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Why does hot water never heats up to beyond limitations

  
As small as atoms are, some of them link together to form larger but still incredibly small basic units of matter called molecules. In a water molecule, it has two hydrogen atoms and one oxygen atom. Water molecules are what give water its characteristic properties. All matter have distinct physical and chemical properties.
  
The boiling point as well as melting point is a chemical property that does not change during a phase change. As we know, at the submicroscopic level, the three phases are distinguished by how the particles hold together. For water, it exists either as a solid, a liquid or a gas depending on the conditions (e.g. temperature and pressure) to which it is subjected to. For ice, the water molecules are held close to each other because they have fixed positions.
  
They vibrate but they cannot move past one another. Heating causes these vibrations to increase until a certain temperature is reached. The vibrations are then rapid enough to disrupt the fixed arrangements and turn it into the liquid phase. The particles of the liquid phase further separate upon further heating and turn it into the gas phase. This happens at the temperature of 100 oC or 212 oF. Water vapor then evaporates until all of the liquid has turned into gas at this temperature. No matter how much heat is added to the boiling water, the temperature never exceeds 100’C.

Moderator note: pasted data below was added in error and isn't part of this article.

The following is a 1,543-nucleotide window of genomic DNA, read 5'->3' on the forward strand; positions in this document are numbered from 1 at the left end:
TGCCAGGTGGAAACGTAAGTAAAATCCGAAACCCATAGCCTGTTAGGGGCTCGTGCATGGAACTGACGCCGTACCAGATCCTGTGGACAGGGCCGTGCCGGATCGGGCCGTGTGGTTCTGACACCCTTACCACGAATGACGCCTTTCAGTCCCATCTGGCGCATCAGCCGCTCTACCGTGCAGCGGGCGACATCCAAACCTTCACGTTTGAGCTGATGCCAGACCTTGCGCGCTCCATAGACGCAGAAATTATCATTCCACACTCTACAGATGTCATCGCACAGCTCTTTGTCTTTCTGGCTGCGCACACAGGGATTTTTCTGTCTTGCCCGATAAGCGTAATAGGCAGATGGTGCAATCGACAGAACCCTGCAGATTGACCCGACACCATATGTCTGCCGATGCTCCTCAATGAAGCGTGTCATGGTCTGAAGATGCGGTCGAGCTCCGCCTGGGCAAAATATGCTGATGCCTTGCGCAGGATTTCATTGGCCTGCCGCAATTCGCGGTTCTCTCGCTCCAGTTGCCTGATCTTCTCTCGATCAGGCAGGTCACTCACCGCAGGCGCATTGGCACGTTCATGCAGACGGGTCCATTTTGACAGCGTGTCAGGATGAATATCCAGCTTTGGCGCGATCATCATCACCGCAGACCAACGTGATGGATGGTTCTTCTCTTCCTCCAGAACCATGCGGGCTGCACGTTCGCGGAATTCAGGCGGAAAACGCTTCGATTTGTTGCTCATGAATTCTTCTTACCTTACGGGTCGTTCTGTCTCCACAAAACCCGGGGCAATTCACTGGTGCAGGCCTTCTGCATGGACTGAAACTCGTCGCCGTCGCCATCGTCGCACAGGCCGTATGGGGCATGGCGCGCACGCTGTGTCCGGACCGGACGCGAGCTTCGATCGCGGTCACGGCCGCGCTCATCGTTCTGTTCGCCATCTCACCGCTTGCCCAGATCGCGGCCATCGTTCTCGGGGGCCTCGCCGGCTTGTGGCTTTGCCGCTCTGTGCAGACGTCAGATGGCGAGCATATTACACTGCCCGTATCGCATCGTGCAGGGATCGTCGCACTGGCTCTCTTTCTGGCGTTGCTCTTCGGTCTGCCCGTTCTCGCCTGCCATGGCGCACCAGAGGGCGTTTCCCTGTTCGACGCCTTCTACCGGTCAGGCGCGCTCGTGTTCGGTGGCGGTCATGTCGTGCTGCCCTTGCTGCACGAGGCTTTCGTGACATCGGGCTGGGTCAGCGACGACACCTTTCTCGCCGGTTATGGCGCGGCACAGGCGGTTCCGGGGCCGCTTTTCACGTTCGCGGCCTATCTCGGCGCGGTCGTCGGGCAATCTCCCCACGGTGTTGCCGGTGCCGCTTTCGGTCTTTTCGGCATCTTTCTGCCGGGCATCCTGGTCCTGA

This is because the condition wherein water molecules separate to each other occurs at this temperature. The addition of heat to ice or to liquid water causes physical changes to water. This also happens to hot water when heat is further added. It changes its phase into gas as well as its other physical properties. Its chemical composition and chemical properties however remains the same.